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Analyzing Documents
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Material Culture/Images

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Analyzing Documents presents case studies that show how scholars interpret different kinds of historical evidence in world history. Here are two paintings from 16th-century Spanish America: a map from the Codex Mendoza (circa 1543) that represents the founding of Tenochtitlan, the large imperial capital of the Aztecs, and a painting entitled “The Mulatto Gentlemen of Esmeraldas” by Andrés Sánchez Gallque (1599). These images offer an important window into visual culture and social, religious, and political life in the early era of Spanish colonization. The two paintings were commissioned, in different times and places, as gifts to the King of Spain. Their similarities and differences illustrate both cultural change and cultural resilience. Look at these images carefully.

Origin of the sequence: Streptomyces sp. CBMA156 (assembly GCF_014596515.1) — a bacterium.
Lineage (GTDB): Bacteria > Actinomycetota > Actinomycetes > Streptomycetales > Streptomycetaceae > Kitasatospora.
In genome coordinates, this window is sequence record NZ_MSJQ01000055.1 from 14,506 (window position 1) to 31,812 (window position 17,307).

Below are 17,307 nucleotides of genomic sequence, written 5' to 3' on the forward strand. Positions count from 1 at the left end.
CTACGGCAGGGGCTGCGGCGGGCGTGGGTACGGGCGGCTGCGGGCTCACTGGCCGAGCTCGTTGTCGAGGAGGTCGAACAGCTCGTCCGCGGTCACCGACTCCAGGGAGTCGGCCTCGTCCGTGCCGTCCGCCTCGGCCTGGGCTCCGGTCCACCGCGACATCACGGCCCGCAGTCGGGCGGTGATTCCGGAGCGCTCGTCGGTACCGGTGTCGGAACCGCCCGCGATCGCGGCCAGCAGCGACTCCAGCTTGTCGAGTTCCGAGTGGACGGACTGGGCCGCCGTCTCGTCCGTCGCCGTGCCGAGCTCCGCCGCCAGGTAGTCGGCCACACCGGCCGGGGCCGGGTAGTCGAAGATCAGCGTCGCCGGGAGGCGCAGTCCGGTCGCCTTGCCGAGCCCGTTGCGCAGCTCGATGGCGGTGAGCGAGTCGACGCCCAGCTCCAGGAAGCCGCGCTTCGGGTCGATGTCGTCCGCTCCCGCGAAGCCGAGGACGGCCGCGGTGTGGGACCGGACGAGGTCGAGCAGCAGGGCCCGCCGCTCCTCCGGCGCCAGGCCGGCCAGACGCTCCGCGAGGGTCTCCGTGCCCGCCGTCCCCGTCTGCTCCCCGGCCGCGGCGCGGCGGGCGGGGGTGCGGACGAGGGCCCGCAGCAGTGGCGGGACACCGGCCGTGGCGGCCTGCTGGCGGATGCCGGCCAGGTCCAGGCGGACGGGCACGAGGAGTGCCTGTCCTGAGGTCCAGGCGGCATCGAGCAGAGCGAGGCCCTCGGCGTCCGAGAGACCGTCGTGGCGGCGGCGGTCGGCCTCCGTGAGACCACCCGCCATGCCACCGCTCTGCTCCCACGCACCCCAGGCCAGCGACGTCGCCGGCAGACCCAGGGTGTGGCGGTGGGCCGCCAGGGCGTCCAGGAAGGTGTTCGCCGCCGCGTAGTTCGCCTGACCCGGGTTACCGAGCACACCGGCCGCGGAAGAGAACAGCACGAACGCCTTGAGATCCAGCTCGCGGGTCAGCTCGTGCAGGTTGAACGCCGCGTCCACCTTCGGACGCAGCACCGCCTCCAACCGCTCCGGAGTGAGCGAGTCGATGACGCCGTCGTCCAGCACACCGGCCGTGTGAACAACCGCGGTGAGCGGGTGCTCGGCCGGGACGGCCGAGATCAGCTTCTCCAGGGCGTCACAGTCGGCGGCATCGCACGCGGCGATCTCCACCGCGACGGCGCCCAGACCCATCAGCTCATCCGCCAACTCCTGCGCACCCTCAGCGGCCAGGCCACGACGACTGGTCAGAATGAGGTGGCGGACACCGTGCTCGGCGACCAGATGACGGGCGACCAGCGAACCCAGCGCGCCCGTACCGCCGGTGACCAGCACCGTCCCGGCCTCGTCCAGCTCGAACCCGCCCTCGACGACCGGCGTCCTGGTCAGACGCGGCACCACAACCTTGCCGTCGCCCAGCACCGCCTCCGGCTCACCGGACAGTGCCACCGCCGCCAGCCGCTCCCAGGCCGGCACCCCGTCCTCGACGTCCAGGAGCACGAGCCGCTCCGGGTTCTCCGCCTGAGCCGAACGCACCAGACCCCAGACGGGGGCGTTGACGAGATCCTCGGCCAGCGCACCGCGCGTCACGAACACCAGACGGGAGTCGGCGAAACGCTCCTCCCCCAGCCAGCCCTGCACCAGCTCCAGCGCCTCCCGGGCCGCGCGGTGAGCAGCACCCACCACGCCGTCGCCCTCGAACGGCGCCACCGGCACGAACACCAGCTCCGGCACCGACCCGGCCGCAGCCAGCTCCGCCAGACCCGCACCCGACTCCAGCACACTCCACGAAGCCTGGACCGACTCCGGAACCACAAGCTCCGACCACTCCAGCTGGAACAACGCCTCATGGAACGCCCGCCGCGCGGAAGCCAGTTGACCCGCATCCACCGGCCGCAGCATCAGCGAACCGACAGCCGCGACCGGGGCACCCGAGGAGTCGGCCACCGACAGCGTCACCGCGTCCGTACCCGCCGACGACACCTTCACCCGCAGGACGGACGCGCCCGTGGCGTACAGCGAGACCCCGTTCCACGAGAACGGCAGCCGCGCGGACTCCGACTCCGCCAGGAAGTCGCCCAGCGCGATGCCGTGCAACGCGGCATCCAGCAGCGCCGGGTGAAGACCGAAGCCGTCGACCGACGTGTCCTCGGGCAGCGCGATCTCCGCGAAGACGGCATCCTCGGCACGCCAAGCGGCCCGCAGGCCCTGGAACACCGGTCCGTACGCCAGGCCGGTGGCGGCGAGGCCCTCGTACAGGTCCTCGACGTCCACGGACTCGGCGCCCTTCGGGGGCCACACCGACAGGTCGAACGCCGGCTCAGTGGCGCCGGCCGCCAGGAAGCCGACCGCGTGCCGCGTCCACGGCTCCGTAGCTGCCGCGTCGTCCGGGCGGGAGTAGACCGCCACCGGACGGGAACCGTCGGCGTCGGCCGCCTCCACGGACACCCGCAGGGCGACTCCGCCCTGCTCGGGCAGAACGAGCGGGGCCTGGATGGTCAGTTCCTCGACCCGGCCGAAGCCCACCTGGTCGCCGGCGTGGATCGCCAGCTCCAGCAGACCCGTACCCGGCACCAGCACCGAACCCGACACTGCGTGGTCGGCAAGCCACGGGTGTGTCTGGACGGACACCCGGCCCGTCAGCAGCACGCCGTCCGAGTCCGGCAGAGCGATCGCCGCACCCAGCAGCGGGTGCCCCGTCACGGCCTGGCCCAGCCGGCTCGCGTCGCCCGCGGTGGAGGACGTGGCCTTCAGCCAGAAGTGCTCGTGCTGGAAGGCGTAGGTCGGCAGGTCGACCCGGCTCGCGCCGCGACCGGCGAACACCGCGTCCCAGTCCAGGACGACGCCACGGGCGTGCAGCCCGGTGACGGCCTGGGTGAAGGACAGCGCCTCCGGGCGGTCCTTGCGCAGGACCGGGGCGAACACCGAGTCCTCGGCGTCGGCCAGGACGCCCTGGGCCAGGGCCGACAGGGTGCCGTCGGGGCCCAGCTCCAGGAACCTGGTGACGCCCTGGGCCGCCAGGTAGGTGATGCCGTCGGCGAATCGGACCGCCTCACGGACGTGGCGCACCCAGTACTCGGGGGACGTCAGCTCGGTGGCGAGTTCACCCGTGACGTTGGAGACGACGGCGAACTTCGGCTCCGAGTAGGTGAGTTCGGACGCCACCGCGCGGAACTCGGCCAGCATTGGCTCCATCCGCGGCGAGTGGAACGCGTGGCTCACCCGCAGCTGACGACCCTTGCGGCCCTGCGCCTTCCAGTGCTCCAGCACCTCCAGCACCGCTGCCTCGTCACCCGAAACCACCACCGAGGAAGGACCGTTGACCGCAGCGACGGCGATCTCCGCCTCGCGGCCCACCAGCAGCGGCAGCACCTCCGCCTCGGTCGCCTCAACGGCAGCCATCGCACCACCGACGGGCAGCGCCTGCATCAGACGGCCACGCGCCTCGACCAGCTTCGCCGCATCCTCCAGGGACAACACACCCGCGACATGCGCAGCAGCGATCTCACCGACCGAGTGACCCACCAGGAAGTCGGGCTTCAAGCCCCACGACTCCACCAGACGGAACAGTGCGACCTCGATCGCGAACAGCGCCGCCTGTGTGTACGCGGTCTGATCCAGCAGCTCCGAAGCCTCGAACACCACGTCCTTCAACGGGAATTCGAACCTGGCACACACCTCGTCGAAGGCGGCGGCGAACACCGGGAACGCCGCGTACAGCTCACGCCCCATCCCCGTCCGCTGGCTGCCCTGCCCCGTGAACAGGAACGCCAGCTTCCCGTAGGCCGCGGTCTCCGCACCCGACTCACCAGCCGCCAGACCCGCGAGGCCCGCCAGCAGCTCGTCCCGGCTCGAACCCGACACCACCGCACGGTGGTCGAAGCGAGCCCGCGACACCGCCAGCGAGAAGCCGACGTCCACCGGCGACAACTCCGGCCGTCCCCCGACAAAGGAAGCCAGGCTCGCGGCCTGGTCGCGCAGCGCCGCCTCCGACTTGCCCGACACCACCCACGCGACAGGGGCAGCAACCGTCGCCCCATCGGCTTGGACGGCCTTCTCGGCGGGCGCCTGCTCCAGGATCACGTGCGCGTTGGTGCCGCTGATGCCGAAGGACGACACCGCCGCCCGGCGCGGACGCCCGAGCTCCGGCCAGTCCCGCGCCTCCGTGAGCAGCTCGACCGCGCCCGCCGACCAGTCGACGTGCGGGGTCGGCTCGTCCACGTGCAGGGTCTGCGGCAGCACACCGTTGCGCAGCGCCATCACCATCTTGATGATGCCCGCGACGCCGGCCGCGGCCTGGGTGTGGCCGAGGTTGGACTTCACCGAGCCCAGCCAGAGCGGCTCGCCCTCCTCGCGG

• What do you first notice about each?
  • What colors or features attract your attention?
  • What questions do you have about the paintings?
  • Who might have seen these paintings and in what context?
  • How are these images similar? How are they different?


Now see how Art Historian Dana Leibsohn interprets these two images.Go to Next Page


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A project of the Center for History and New Media, George Mason University,
with support from the National Endowment for the Humanities and the Gladys Delmas Foundation
2003-2005 center for history & new media